Almost all men like to say they're against violence against women, and most say they'd intervene if they saw it.
But those good intentions don't always play out in reality, according to a survey on men's attitudes toward gender-based violence released October 30 by the White Ribbon Campaign.
According to the Leger phone poll of 1,064 Ontario men, the first of its kind in the province, a quarter of respondents who've witnessed harassment or violence against women did nothing to stop it. Some said they saw the altercation as a personal matter, simply didn't want to get involved, feared for their personal safety or thought someone else would deal with it.
White Ribbon staff released the survey at a media event in the YWCA's Nancy Auditorium attended by women's centre workers, teachers and public health officials. It also shows that many men are still unclear on what constitutes consent and psychological abuse, identifying a key area on which the advocacy group could focus its work.
While many of the results were what one might hope - that's to say, a great majority of men hold ideals based on non-violence and equality - some key sections stood out.
• Only 70 per cent of respondents said forcing a partner to have sex "always" constitutes domestic violence. Another 21 per cent said forced sex "sometimes" equals violence, and an appalling 6 per cent said forced sex is never domestic assault.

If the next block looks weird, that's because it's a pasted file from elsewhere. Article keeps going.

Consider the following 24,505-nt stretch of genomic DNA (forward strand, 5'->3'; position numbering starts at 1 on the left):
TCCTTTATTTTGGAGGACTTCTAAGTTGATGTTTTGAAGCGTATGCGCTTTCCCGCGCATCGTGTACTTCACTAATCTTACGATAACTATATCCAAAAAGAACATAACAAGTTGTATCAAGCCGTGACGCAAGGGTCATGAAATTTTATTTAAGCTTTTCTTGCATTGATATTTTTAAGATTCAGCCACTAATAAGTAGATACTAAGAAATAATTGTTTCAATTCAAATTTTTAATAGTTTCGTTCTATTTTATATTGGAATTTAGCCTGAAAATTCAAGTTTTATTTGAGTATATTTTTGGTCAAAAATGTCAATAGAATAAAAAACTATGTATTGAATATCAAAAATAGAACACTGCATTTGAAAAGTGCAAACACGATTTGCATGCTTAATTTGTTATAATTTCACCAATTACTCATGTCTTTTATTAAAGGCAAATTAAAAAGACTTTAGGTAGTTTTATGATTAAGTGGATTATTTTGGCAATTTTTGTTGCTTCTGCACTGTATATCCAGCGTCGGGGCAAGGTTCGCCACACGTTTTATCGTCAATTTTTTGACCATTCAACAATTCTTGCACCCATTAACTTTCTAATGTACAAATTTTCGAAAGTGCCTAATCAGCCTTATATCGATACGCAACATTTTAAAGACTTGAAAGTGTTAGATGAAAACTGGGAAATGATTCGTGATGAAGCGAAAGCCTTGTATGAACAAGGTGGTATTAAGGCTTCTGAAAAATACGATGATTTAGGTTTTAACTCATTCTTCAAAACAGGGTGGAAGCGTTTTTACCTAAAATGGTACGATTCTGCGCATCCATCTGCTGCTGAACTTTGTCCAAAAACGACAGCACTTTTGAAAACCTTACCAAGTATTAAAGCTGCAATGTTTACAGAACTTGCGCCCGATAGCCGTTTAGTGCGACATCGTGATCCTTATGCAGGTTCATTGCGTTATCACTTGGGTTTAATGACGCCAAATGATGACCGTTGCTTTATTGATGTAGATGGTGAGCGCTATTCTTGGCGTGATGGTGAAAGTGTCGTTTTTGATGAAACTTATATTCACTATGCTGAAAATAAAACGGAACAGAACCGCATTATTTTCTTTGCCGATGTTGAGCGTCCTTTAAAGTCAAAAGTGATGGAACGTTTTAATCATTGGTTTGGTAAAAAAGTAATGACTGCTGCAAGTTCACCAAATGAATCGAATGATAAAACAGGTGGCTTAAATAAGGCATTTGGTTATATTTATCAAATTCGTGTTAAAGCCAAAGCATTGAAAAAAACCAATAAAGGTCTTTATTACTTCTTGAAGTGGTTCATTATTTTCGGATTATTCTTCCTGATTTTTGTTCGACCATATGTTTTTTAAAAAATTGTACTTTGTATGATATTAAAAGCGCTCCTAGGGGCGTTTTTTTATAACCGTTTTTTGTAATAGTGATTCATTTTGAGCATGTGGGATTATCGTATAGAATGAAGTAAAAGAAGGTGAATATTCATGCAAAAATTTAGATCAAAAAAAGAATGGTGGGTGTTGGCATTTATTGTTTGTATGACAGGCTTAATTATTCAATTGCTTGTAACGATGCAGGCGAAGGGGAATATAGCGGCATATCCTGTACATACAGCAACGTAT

• 20 per cent of respondents agreed that "many so-called rape victims are actually women who had sex and ‘changed their minds' afterwards."
• 12 per cent of the men polled agreed that "women often say no when they mean yes." Happily, 78 per cent disagreed.
More good news: 89 percent disagreed that women in provocative clothing put themselves at risk.
Respondents were split on whether an abused woman is able to leave the relationship if she wanted. According to frontline workers, women in controlling relationships often find themselves isolated from supports and fear going out on their own without financial means.
Todd Minerson, White Ribbon's executive director, said the survey will help the organization target its work and act as a baseline from which to measure societal change.
"There is a direct correlation between our understanding of gender equity and violence against women," he said. "Now we have data to confirm that."
At the presentation, the male contingent was largely made up of more than a dozen high school students, who seemed to be following the data and discussion with rapt attention.
Ian Ko, a well-spoken Grade 12er at the posh boys-only Crescent School, was there with other members of the institution's newly formed Diversity Council. He said that without girls as part of the normal school day, his peers' cues on how to interact with women often come from the media - needless to say, not always a bastion of feminist representations.
His comments showed a better grasp of the subject than that of the adults surveyed by Leger, many of whom are "unsure how... the sexualization of women in media and popular culture contributes to harmful attitudes towards women."